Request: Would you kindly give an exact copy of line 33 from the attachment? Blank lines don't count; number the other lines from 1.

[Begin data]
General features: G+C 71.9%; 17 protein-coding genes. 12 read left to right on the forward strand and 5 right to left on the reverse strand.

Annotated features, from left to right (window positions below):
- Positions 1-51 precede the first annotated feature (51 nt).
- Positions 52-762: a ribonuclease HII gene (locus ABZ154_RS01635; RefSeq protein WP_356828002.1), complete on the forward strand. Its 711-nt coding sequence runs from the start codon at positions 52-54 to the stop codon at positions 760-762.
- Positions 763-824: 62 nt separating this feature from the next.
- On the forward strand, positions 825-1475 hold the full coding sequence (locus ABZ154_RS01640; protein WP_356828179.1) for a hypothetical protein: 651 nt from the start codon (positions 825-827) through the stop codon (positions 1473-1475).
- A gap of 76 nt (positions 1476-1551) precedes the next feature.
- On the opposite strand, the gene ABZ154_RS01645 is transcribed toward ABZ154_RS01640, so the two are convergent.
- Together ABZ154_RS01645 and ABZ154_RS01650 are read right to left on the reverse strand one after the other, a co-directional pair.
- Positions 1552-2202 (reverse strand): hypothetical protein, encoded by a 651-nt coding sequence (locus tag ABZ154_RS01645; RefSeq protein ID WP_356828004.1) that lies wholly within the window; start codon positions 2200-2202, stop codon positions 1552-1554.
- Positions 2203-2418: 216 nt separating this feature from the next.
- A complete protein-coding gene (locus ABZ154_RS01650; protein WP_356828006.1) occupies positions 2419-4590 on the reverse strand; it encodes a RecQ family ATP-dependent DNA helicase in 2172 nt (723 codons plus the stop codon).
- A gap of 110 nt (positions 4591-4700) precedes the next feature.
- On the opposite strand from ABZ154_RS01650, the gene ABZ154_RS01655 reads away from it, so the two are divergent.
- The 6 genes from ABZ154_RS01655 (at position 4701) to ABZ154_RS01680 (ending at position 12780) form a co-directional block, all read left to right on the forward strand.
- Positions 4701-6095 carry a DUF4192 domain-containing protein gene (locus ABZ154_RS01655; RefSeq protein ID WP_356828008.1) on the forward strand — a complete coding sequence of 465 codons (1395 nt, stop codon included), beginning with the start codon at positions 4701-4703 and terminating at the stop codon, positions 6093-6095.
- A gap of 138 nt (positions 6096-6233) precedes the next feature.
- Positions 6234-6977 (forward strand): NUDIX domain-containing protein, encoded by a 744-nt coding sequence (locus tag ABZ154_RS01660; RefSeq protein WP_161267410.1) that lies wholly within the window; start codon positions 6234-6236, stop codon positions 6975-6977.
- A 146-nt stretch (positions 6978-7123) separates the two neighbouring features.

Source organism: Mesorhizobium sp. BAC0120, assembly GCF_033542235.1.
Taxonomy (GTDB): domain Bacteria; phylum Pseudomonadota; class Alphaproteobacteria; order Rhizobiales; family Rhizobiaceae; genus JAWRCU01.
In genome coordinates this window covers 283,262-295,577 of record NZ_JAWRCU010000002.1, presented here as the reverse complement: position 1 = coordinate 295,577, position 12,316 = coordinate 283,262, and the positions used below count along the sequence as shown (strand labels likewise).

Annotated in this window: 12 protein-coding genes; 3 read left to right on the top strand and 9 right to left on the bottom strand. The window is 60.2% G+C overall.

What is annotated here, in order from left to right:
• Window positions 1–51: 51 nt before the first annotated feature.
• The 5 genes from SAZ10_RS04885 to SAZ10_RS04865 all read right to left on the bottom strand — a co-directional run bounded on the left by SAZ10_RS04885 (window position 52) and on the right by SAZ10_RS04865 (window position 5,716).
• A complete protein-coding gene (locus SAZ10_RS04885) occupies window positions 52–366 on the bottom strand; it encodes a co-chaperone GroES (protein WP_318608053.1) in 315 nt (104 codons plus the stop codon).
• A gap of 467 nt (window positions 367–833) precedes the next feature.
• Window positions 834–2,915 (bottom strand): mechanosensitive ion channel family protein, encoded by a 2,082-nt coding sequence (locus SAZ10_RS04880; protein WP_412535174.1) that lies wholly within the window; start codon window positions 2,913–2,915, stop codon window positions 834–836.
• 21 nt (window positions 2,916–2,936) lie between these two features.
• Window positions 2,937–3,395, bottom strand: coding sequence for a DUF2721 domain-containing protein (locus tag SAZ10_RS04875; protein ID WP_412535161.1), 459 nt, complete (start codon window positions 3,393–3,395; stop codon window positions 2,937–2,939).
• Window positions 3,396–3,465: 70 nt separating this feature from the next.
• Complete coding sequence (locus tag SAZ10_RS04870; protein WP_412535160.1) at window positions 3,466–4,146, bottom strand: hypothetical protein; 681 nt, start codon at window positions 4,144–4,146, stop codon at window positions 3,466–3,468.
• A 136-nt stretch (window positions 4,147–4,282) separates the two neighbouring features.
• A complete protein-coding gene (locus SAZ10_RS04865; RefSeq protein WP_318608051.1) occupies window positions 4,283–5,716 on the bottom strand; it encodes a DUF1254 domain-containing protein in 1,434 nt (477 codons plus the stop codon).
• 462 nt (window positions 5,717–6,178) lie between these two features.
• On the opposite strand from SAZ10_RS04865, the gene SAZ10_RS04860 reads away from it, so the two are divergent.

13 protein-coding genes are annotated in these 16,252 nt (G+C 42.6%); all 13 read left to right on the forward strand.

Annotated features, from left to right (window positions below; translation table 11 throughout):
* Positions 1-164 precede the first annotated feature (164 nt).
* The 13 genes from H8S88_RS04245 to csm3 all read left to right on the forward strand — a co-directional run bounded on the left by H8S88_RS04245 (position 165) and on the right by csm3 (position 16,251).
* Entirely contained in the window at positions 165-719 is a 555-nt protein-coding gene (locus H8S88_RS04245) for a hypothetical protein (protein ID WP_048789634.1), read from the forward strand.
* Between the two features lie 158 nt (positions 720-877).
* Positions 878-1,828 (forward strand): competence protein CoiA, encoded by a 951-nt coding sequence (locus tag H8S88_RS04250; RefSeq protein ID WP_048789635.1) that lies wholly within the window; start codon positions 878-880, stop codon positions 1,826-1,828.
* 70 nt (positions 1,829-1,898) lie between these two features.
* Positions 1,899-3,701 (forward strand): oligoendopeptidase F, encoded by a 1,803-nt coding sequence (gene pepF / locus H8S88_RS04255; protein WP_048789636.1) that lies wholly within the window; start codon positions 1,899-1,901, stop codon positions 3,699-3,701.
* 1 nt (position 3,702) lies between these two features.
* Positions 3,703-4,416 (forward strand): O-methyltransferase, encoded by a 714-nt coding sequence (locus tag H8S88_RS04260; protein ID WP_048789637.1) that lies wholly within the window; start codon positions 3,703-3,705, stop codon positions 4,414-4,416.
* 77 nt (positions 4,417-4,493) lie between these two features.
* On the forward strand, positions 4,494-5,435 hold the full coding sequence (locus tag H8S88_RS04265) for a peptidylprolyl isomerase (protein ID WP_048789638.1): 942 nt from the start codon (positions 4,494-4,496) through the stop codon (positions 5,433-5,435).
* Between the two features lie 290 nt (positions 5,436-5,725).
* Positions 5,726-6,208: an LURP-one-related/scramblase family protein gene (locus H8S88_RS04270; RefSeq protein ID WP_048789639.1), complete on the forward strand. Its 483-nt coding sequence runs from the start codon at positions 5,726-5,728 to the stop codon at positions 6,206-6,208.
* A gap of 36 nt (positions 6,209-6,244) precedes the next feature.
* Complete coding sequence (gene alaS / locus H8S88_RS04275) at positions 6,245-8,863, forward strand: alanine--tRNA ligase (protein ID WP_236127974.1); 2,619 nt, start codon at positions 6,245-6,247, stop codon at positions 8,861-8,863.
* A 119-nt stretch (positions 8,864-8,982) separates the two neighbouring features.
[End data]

• Complete coding sequence (locus tag SAZ10_RS04870; protein WP_412535160.1) at window positions 3,466–4,146, bottom strand: hypothetical protein; 681 nt, start codon at window positions 4,144–4,146, stop codon at window positions 3,466–3,468.